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Robert O' Brien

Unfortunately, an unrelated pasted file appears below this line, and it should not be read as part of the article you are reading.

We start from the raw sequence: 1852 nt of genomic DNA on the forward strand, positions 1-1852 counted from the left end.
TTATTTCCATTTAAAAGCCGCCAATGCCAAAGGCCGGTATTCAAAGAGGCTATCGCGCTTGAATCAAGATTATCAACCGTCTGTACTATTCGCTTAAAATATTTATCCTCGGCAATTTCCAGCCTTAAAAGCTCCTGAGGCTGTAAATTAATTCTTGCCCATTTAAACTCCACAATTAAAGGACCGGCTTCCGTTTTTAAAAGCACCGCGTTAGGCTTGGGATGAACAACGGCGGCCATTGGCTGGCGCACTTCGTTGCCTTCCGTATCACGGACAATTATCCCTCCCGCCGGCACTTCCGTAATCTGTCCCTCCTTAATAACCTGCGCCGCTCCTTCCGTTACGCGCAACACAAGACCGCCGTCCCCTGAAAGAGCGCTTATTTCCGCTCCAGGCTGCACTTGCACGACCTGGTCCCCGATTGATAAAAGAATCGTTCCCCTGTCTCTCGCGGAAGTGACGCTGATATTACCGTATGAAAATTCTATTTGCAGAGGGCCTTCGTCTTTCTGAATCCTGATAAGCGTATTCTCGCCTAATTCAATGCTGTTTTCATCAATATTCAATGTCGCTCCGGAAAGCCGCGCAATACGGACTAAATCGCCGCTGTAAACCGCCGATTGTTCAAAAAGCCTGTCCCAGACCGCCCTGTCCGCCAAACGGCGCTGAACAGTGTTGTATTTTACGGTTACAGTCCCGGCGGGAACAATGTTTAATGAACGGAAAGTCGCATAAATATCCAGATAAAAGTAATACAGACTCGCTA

Khan 1 EXAM PASSAGE ANALYSIS- Varda Khan 1209502 1) I have written this small volume … for the general use of all virtuous ladies and gentlewomen of this kingdom; and in commendation of some particular persons of our own sex, such as for the most part, are so well known to myself, and others, that I dare undertake Fame does not call any better. And this I have done, to make known to the world, that all women deserve not to be blamed though some forgetting they are women themselves, and in danger to be condemned by the words of their own mouths, fall into so great an error, as to speak unadvisedly against the rest of their sex; which if it be true, I am persuaded they can show their own imperfection in nothing more: and therefore could wish (for their own ease, modesties, and credit) they would refer such points of folly, to be practised by evil disposed men, who forgetting they were born of women, nourished of women, and that if it were not by the means of women, they would be quite extinguished out of the world, and a final end of them all, do like vipers deface the wombs wherein they were bred, only to give way and utterance to their want of discretion and goodness. Such as these, were they that dishonoured Christ his Apostles and Prophets, putting them to shameful deaths. Therefore we are not to regard any imputations, to our own benefits, as spurs to virtue, making us fly all occasions that may colour their unjust speeches to past current. -This passage is from Lanyer’s work in SDRJ, especially demonstrates that women should not be blamed (for the original sin) and that the same men who abuse women now are the ones who once abused Christ. Basically, the passage aims to empower women such that women should never undermine themselves and the perception society has about women. Further, Lanyer goes on to criticize men and mention the instance of the Passion which itself speaks towards her bold move as a writer. The fact that Lanyer was able to allude to the instance of Christ, was not only a bold move but further signifies how writing can serve as a platform and means for empowerment of women- sometimes allowing women to voice concerns that would’ve otherwise been shunned by society. -There are countless ways that this passage of Lanyer’s relates to different authors and works discussed in the duration of this court. Firstly, this passage related to both Woolf (in A Room of One’s Own) and Behn (in Oroonoko) as this passage is directly addressing its readers, especially as Lanyer says “for the general use of all virtuous ladies and gentlewomen”. That is to say, Woolf, Behn and Lanyer have all used the tactic of directly addressing their audience in the opening lines of their work and this is especially noticeable for Lanyer as she acknowledges that she wants a female audience for her work. Furthermore, as these narrators are female, their way of addressing the audience shows their narrative authority, further empower female authors even more. In addition, this passage also relates to Woolf’s A Room of One’s Own and A True Copie petition, as both these works highlight the credibility of women writers. While Lanyer’s SDRJ aims to defend the treatment of women, Woolf defends women’s abilities as writers and the petition demonstrates women’s abilities as writers, and further their Khan 2 strengths as political members of society. 2) Mr Pym came to the Commons’ door, and called for the women, and spake unto them in these words: ‘Good women, your petition and the reasons have been read I the House; and is very thankfully accepted of, and is come in a seasonable time: You shall (God willing) receive from us all the satisfaction which we can possibly give to your just and lawful desires. We entreat you to repair to your houses, and turn your petition which you have delivered here, into prayers at home for us; for we have been, are, and shall be (to our utmost power) ready to believe you, your husbands, and children, and to perform the trust committed unto us towards God, our King, and country, as becometh faithful Christians and loyal subjects. -This speaker of this passage is Pym, the Parliamentarian politician who conveys this message to the women petitioners of A True Copie petition. In this passage, Pym technically notifies the women that he has heard their concern and now they should go home and pray by saying “we entreat you to repair to your houses, and turn your petition which you have delivered here, into prayers at home for us” (basically he brushes the women off by telling them to retrieve back to their original duties of being women). The passage leads to the question of whether the women’s petitioning was successful or not. While there were no real results for their action, some argue that women were successful as they weren’t petitioning to be treated differently and so being told to go back home and pray isn’t going against their morals of returning home and praying. Also, Pym’s answer was a fairly respectful response to women of that time and the entire pamphlet was about women appealing to the house of commons- which is what they did, and therefore, it was successful. Nevertheless, Pym’s response can also be taken negatively as Pym technically means that for next time, women shouldn’t bother with petitioning but should instead pray for the circumstances to improve. Furthermore, this passage speaks specifically towards the political success of women (especially women writers) and how society has responded to the political involvement of women. One can even argue that Pym had merely even tolerated women petitioning due to the rhetorical strength applied in the petition A True Copie because without the perceived gender weakness and other stereotypes applied by the women in their petition, Pym wouldn’t have even tolerated the mere act of women petitioning. Pym’s dialogue doesn’t only speak to the larger context of women’s political participation, but also outlines the type of response women writers of the petitioner received upon their writing. Nevertheless, this passage (and Pym’s dialogue) further speaks to the challenges faced by women as writers and as petitioners in a political society, where women’s access to political platforms was very restricted. -Since this passage speaks to the political participation of women writers, it can also be compared to the City-Dames Petition which was essentially a satire and mockery of women petitioning- it was men masked as women petitioning for the return of the Cavaliers, portraying women as lustful and promiscuous. Further, not only does the City- Dames Petition undermine women’s petitioning and political participation, it can also be compared to Pym’s response to the women such that it is evident through early modern Khan 3 literature, that men were rather sarcastic about women’s political participation and portrayed their objections with women’s political participation through their dialogues. That is to say, while Pym was sarcastic in telling women to go back home and pray about circumstances rather than petition any further, the writers of City-Dames Petition also were trying to delegitimize women’s petitioning and mock women’s political participation by highlighting the lustful aspects of women in relation to the Cavaliers. Nevertheless, both examples portray the constant efforts made by male figures to maintain the gender boundaries and constrain women from entering political platforms. In addition, this passage can also be related to the Covenant of Pleasure, especially in the end where despite Lady Happy’s efforts to change around norms and remain in the covenant, she was compelled to abide by societal expectations in essentially marrying and falling into the patriarchal kinship system. The instance of Lady Happy relates to this passage as towards the end of Covenant of Pleasure, the Prince had declared that he was to marry Lady Happy and no specific dialogue (or action) of Lady Happy was used to portray how she felt about it, the scene ended with their marriage declaring that Lady Happy’s earlier persistence in not marrying had been overlooked. This relates with the idea of women petitioners and Pym because despite women’s political efforts (and Lady Happy’s persistence to not abide by societal expectations), it is evident that at the end, the last decision (and authority) is almost always in the hands of a male (whether it be Pym or the Prince)- women’s persistence and efforts to reshape their gender boundaries may be considered, but it is essentially men who make the last call. 3) But, you may say, we asked you to speak about women and fiction – what, has that got to do with a room of one’s own? I will try to explain. When you asked me to speak about women and fiction I sat down on the banks of a river and began to wonder what the words meant. They might mean simply a few remarks about Fanny Burney; a few more about Jane Austen; a tribute to the Brontës and a sketch of Haworth Parsonage under snow; some witticisms if possible about Miss Mitford; a respectful allusion to George Eliot; a reference to Mrs Gaskell and one would have done. But at second sight the words seemed not so simple. The title women and fiction might mean, and you may have meant it to mean, women and what they are like, or it might mean women and the fiction that they write; or it might mean that somehow all three are inextricably mixed together and you want me to consider them in that light. But when I started to consider the subject in this last way, which seemed the most interesting, I soon saw that it had one fatal drawback. I should never be able to fulfil what is, I understand, the first duty of a lecturer to hand you after an hour’s discourse a nugget of pure truth to wrap up between the pages of your notebooks and keep on the mantelpiece forever. All I could do was to offer you an opinion upon one minor point – a woman must have money and a room of her own if she is to write fiction. -In this passage, the speaker is Virginia Woolf in a Room of Ones Own, where Woolf is arguing that when looking at women as writers of fiction, one must understand that women must have money and privacy in order to adequately write. That is to say, in the Khan 4 latter of this passage, Woolf acknowledges that worldly interruptions hinder a woman’s ability to write creatively and advance as a female author. Woolf’s analysis in terms of the needs of women writers speaks to the fact that women still have many inadequacies involved in the process of their writing and societal interruptions (barriers and limits) often influence women in their writing. Furthermore, Woolf’s perspective on the importance of monetary value (either being earned or just existing) for women writer’s is quite important as this helps to define what success means for women authors and whether monetary rewards are a good way to judge the success of women writers. Woolf’s analysis of both women writing in isolation and their need for money can relate to many author’s studied in the course as there were countless examples of women who were not writing in isolation (but rather in coterie networks) and were still able to prosper and there were also writers who came from aristocratic backgrounds but were able to excel in their writing. Furthermore, this passage helps to explain course themes as it targets the importance of factors such as money and isolation, and how economic pressures as well as societal interruptions have hindered women’s abilities as writers. -Furthermore, this passage specifically connects with other works in the course solely because Woolf is addressing her audience in the opening lines of the passage, which is similar to Aphra Behn, who in Oroonoko directly addresses her readers when she says “I do not pretend in giving you the history of the royal slave.” By addressing the audience specifically, in the opening lines of the literature, both Woolf and Behn set a tone for exactly what they will address in their work and this strength helps the authors to highlight their purposes in writing. In addition, this passage also relates to female writers of A True Copie Petition, such that it essentially argues for women’s equality as writers. In A True Copie Petition the writers of the petition are essentially (and subliminally) fighting for women’s potential in writing (and as political participants in society) by writing a petition. Similarly, in this passage, Woolf highlights (and definitely doesn’t undermine) the ability of women to be writers, but just illustrates that women need their personal space and economic security in order to write. This point is both similar and different from the petition, such that the petition writing did not require women to write in isolation nor did it encourage economic stability for women but women were still able to advance through their writing. While both Woolf and the petitioners highlight the importance of women writers and their abilities, they differ in the respect that Woolf encourages isolation and money to be used for good writing to come out, whereas the authors of the petition have portrayed that sometimes women’s unity and solidarity in writing (despite economic differences) can help women to produce great works that will further help them advance in their motives (eg/ political). 4) We are sure our husbands have little reason to hold their heads so high since the Cavaliers left the Towne, to our great griefs, our shops which heretofore were fragrant as the springs first flowers, occasioned by gallants frequent visits, are now like houses haunted with spirits, unfrequented, happy those daies when they were stuck with variety, Nobles, Knights, Esquires, Gentlemen – then every Khan 5 Citizens wife of any quality was occupied in her severall vocation, then might our husbands freely take the aire, or go to their countrey-houses, whilst we had those at our command to act their parts in the City, which was a great contentment (good soule) to them […] Besides my Lords, what an inconvenience it will be, when our poor husbands [who] have been hard at it all day, must be forced (though [they] may be disabled in the service) to work at night: in this we appeale to your Lordships, or else we must be forced to be at the trouble to send our Emissaries abroad to look out some friends […] “To trouble your Lordships no further, what do or will people think when they see that we are fixt in our husbands shops for no other use but (just as buckets are hung up finely painted in Churches) to extinguish the fire of some poore neighbouring building, when we might serve (were a right use made of us) to extinguish the high rising flames of a Kingdome. -This passage is basically from the City-Dames Petition where the narrator’s are arguably men portraying themselves as women to petition for the end of the war and for the Cavaliers to return back as they were the customers and lovers of the women (who were supposedly writing). The passage uses satire to draw on the fact that the women are compelled to sleep with their own husbands due to the absence of the Cavaliers. The fact that this petition was using the label of notoriously promiscuous women to partake in political matters somewhat delegitimizes use form of petitioning and women’s political participation. It is clear with this passage, that the men are using drag to perform femininity and further pass as women writers. Not only is this instance an insult to women’s political participation but it also allows men to criticize women’s traits by exaggerating the lust exhibited by women. Further, this passage shows that once again, male writers are able to write and contribute their works to undermine, contradict and disadvantage the efforts of women writers such that this mock petition is delegitimizing the real political efforts made by women writers of other petitions such as the True Copie Petition. -Furthermore, real petitions such as A True Copie Petition contrasts this petition and aspects of this passage, such that while this passage uses satire and women’s promiscuity to advance politically, A True Copie Petition uses rhetorical strength by emphasizing women’s emotional vulnerabilities to appeal to the House of Commons. Nevertheless, it is true that in both cases, women’s stereotypical traits are highlighted so that women are able to partake and engage in political discussions. Also, there are other ways in which A True Copie and City-Dames Petition contrast with one another such that one petition was serious and real, while the other was satire and fun (respectively). In addition, the fact that this passage allows for men to pass as women, using techniques of drag femininity also relates to aspects of cross-dressing which was seen in Convent of Pleasure where the Prince cross-dresses as a Princess and entered the convent to further invade female space and choices. That is to say, while the convent for Lady Happy was her retrieve and method of escape from societal boundaries, the cross- dressing allowed male characters to invade, overtake and reshape Lady Happy’s space, which is very similar to City-Dames Petition such that men were once again using drag Khan 6 and passing techniques to invade female means of overcoming political participation by further delegitimizing the form of petitioning for women writers. 5) [Speaker 1] : Faith, let us resolve to put ourselves in women’s apparel, and so by that means get into the Convent. [Speaker 2]: We shall be discovered. [Speaker 1]: Who will discover us? [Speaker 2]: We shall discover ourselves. [Speaker 1]: We are not such fools as to betray ourselves. [Speaker 2]: We cannot avoid it, for, our very garb and behaviour; besides, our voices, will discover us. For we are as untoward to make curtsies in petticoats, as women are to make legs in breeches; and it will be as great a difficulty to raise our voices to a treble-sound, as for women to press down their voices to a bass. Besides, we shall never frame our eyes and mouths to such coy, dissembling looks, and pretty simpering mopes and smiles, as they do. [Speaker 3]: But we will go as strong lusty country wenches, that desire to serve them in inferior places, and offices, as cook-maids, laundry-maids, dairy-maids, and the like. [Speaker 4]: I do verily believe, I could make an indifferent cook-maid, but not a laundry-, nor a dairy-maid; for I cannot milk cows, nor starch gorgets, but I think I could make a pretty shift, to wash some of the ladies’ night-linen. -This passage is about a conversation between Monsieur Take-Pleasure and Monsieur Advisor in Cavendish’s The Convent of Pleasure where the men are essentially talking about going to the convent while cross-dressing as women. The advisor argues that men cannot really pass as women, raising the question of whether gender is performative and whether men would be able to perform the role of women through cross-dressing and entering the convent. Also, this passage speaks to the rest of the closet drama and the themes of the course, as in this passage, the men are discussing the possibility of over- taking spaces that are exclusive for women. That is to say, in a male dominated society, where essentially women’s spaces are restricted, these men are using techniques of cross-dressing to pass as women and further invade the convent. By retrieving to the Convent itself, Lady Happy is technically performing a deviant act (of ignoring the kinship patriarchal system) and the acts of cross-dressing symbolize the men’s attempt at monitoring women’s obedience of the patriarchal norms. -Furthermore, the aspect of cross-dressing relates to the City-Dames Petition where male writers were using drag femininity as a way of passing as female in their writing. That is to say, while Monsieur Take-Pleasure and Monsieur Advisor aim to cross-dress as women to enter women’s private spaces, the writers of the petition were also aiming Khan 7 to do something similar, such that men want to overpower and have their influence on women’s political participation (such as petitions) and their other private spaces. In a patriarchal society, it seems that there is essentially nowhere that men have allowed women to flourish on their own. Even in spaces that are confined to women only, men are able to use techniques such as of drag and cross-dressing to pass as females and further invade the space. Also, this 6) I do not pretend, in giving you the history of this royal slave, to entertain my reader with adventures of a feigned hero, whose life and fortunes fancy may manage at the poet’s pleasure; nor in relating the truth, design to adorn it with any accidents but such as arrived in earnest to him. And it shall come simply into the world, recommended by its own proper merits and natural intrigues; there being enough of reality to support it, and to render it diverting, without the addition of invention. I was myself an eye-witness to a great